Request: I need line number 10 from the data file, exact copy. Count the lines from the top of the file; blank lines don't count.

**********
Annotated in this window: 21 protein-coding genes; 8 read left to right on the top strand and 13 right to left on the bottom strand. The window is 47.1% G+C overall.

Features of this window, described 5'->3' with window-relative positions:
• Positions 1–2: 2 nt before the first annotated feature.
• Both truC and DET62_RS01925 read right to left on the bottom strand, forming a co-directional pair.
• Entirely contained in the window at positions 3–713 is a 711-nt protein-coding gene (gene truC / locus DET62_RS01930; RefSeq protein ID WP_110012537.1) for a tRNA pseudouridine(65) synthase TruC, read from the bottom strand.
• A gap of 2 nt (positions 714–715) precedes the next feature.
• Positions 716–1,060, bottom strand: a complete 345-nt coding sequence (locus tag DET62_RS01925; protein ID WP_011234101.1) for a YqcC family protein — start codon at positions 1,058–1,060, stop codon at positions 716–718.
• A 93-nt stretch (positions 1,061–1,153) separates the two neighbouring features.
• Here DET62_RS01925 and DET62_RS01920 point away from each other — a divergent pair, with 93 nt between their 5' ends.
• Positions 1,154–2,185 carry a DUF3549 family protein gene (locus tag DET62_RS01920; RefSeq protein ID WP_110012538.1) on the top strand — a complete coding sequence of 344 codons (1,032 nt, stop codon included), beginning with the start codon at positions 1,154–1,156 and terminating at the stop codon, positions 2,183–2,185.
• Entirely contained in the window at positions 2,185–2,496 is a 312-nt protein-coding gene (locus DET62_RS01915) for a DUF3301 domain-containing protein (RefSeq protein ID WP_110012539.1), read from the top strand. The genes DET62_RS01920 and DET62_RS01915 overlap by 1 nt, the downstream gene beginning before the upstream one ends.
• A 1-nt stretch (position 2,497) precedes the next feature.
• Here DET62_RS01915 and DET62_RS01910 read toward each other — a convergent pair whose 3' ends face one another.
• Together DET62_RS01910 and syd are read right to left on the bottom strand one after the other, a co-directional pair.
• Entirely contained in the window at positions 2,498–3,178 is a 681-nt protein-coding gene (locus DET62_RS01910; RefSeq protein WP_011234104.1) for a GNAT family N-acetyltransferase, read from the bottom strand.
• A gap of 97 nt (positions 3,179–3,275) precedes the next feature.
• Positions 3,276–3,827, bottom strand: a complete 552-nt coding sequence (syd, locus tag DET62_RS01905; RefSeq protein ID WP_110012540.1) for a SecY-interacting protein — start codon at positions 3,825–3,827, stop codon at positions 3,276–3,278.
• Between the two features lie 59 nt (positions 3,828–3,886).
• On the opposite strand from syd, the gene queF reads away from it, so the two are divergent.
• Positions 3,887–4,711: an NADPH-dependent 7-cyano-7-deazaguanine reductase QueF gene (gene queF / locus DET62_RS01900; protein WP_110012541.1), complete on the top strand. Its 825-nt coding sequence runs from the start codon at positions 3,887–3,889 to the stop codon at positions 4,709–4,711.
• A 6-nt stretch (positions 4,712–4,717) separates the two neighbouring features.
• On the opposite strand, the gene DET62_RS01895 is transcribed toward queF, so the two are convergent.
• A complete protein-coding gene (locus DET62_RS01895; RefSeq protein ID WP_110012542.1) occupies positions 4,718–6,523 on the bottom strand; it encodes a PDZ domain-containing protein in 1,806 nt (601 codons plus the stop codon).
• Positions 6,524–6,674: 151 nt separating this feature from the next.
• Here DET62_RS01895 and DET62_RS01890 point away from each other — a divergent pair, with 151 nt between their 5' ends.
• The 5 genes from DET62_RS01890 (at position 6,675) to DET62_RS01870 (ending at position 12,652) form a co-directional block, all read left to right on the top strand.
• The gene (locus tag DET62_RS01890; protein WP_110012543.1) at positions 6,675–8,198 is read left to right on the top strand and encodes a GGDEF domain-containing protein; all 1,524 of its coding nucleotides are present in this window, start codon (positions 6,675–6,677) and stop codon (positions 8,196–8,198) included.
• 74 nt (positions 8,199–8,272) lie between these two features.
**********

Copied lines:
• Positions 1,154–2,185 carry a DUF3549 family protein gene (locus tag DET62_RS01920; RefSeq protein ID WP_110012538.1) on the top strand — a complete coding sequence of 344 codons (1,032 nt, stop codon included), beginning with the start codon at positions 1,154–1,156 and terminating at the stop codon, positions 2,183–2,185.